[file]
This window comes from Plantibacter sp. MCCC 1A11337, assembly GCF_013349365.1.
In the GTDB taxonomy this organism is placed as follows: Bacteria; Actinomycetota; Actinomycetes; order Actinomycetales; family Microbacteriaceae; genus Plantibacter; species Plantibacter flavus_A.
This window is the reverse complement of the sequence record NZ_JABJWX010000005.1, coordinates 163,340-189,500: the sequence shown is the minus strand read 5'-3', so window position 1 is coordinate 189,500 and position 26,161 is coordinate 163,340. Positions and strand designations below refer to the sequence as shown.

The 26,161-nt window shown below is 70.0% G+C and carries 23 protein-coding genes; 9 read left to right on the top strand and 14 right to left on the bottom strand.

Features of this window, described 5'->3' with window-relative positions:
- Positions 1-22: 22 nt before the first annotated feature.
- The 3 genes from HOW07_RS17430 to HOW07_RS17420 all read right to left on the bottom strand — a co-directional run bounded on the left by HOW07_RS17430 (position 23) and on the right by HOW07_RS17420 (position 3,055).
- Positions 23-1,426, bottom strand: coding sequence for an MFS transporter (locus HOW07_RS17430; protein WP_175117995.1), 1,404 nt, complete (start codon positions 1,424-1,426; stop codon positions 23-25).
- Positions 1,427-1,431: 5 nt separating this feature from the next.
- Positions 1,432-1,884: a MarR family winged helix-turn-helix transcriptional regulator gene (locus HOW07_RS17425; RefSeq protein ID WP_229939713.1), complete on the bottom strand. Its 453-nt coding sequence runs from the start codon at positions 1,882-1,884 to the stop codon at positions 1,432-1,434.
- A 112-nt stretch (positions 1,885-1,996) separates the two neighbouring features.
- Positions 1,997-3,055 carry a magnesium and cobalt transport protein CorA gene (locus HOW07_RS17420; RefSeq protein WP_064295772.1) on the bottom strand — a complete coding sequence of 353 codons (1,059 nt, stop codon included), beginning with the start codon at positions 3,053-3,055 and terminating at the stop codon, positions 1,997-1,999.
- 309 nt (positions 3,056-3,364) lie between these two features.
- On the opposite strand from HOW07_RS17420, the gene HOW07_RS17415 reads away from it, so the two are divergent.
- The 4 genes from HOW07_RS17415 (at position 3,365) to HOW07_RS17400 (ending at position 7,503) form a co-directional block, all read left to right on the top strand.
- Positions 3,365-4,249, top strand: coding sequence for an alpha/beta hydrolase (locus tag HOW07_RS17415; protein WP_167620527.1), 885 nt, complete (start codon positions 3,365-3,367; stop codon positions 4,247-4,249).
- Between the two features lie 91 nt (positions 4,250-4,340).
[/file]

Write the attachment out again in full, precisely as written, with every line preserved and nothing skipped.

This window comes from Plantibacter sp. MCCC 1A11337, assembly GCF_013349365.1.
In the GTDB taxonomy this organism is placed as follows: Bacteria; Actinomycetota; Actinomycetes; order Actinomycetales; family Microbacteriaceae; genus Plantibacter; species Plantibacter flavus_A.
This window is the reverse complement of the sequence record NZ_JABJWX010000005.1, coordinates 163,340-189,500: the sequence shown is the minus strand read 5'-3', so window position 1 is coordinate 189,500 and position 26,161 is coordinate 163,340. Positions and strand designations below refer to the sequence as shown.

The 26,161-nt window shown below is 70.0% G+C and carries 23 protein-coding genes; 9 read left to right on the top strand and 14 right to left on the bottom strand.

Features of this window, described 5'->3' with window-relative positions:
- Positions 1-22: 22 nt before the first annotated feature.
- The 3 genes from HOW07_RS17430 to HOW07_RS17420 all read right to left on the bottom strand — a co-directional run bounded on the left by HOW07_RS17430 (position 23) and on the right by HOW07_RS17420 (position 3,055).
- Positions 23-1,426, bottom strand: coding sequence for an MFS transporter (locus HOW07_RS17430; protein WP_175117995.1), 1,404 nt, complete (start codon positions 1,424-1,426; stop codon positions 23-25).
- Positions 1,427-1,431: 5 nt separating this feature from the next.
- Positions 1,432-1,884: a MarR family winged helix-turn-helix transcriptional regulator gene (locus HOW07_RS17425; RefSeq protein ID WP_229939713.1), complete on the bottom strand. Its 453-nt coding sequence runs from the start codon at positions 1,882-1,884 to the stop codon at positions 1,432-1,434.
- A 112-nt stretch (positions 1,885-1,996) separates the two neighbouring features.
- Positions 1,997-3,055 carry a magnesium and cobalt transport protein CorA gene (locus HOW07_RS17420; RefSeq protein WP_064295772.1) on the bottom strand — a complete coding sequence of 353 codons (1,059 nt, stop codon included), beginning with the start codon at positions 3,053-3,055 and terminating at the stop codon, positions 1,997-1,999.
- 309 nt (positions 3,056-3,364) lie between these two features.
- On the opposite strand from HOW07_RS17420, the gene HOW07_RS17415 reads away from it, so the two are divergent.
- The 4 genes from HOW07_RS17415 (at position 3,365) to HOW07_RS17400 (ending at position 7,503) form a co-directional block, all read left to right on the top strand.
- Positions 3,365-4,249, top strand: coding sequence for an alpha/beta hydrolase (locus tag HOW07_RS17415; protein WP_167620527.1), 885 nt, complete (start codon positions 3,365-3,367; stop codon positions 4,247-4,249).
- Between the two features lie 91 nt (positions 4,250-4,340).